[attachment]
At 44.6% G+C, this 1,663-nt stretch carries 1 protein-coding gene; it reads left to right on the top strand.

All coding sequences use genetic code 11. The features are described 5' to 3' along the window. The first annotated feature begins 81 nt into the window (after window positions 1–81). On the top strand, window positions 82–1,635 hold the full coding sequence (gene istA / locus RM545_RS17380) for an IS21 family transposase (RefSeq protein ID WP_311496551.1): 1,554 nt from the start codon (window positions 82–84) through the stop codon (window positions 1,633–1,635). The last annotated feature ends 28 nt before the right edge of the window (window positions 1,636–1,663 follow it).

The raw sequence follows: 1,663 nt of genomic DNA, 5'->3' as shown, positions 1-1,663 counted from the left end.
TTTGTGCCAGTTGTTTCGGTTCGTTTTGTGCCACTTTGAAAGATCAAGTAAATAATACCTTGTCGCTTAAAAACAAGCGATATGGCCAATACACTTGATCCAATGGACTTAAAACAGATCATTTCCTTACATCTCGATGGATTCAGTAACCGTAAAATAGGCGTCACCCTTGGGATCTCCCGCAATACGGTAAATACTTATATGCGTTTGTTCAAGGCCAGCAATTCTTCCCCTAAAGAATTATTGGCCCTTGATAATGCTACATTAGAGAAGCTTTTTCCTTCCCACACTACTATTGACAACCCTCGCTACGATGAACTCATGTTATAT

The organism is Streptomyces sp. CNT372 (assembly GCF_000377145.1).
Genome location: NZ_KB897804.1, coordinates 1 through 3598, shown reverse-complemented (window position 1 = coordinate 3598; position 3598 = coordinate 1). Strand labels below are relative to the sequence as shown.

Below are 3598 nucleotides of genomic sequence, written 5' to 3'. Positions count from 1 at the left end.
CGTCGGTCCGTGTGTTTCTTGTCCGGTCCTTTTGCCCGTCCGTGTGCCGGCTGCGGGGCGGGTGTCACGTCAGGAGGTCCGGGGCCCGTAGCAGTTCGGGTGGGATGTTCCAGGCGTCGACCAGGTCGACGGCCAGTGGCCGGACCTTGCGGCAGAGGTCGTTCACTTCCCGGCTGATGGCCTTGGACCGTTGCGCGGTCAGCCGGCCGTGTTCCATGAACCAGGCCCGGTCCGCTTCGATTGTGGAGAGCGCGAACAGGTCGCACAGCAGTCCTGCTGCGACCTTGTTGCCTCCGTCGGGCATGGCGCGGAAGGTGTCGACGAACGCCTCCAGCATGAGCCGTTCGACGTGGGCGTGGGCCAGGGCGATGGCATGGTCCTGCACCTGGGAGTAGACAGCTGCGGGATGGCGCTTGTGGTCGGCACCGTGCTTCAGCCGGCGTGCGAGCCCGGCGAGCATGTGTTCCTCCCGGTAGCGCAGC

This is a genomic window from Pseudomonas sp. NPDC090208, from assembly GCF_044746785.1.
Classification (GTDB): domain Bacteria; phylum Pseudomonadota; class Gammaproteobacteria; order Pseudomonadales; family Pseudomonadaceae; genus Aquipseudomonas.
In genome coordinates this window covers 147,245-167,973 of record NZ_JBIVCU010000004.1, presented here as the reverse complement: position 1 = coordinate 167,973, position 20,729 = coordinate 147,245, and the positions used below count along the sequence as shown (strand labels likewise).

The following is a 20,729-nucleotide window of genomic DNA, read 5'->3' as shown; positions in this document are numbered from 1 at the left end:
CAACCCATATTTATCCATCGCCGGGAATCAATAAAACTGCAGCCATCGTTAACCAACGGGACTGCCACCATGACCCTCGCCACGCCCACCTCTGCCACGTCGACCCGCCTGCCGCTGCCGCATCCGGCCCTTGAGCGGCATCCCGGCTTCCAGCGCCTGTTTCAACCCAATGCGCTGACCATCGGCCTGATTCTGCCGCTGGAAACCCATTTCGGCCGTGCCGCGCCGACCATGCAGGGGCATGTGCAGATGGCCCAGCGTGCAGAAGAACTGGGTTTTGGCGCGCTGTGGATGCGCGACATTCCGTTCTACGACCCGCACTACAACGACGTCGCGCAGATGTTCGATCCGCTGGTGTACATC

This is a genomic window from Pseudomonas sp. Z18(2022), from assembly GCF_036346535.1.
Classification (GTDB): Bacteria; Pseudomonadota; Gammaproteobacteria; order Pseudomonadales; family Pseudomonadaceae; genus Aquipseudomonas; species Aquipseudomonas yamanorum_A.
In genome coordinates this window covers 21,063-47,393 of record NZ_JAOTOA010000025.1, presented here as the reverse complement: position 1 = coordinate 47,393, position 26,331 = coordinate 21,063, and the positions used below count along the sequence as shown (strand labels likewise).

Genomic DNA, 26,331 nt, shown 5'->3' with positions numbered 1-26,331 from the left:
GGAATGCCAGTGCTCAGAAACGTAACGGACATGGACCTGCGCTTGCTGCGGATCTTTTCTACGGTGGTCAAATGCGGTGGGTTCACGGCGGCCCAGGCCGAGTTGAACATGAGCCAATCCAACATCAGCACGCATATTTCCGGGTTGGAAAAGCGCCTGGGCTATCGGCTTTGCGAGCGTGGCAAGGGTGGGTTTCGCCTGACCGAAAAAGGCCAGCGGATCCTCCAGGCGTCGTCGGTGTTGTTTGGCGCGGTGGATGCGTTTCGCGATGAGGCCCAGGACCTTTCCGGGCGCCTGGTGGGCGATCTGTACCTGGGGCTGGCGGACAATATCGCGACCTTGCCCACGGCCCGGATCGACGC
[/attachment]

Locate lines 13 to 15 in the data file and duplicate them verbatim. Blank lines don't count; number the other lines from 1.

CAACCCATATTTATCCATCGCCGGGAATCAATAAAACTGCAGCCATCGTTAACCAACGGGACTGCCACCATGACCCTCGCCACGCCCACCTCTGCCACGTCGACCCGCCTGCCGCTGCCGCATCCGGCCCTTGAGCGGCATCCCGGCTTCCAGCGCCTGTTTCAACCCAATGCGCTGACCATCGGCCTGATTCTGCCGCTGGAAACCCATTTCGGCCGTGCCGCGCCGACCATGCAGGGGCATGTGCAGATGGCCCAGCGTGCAGAAGAACTGGGTTTTGGCGCGCTGTGGATGCGCGACATTCCGTTCTACGACCCGCACTACAACGACGTCGCGCAGATGTTCGATCCGCTGGTGTACATC

This is a genomic window from Pseudomonas sp. Z18(2022), from assembly GCF_036346535.1.
Classification (GTDB): Bacteria; Pseudomonadota; Gammaproteobacteria; order Pseudomonadales; family Pseudomonadaceae; genus Aquipseudomonas; species Aquipseudomonas yamanorum_A.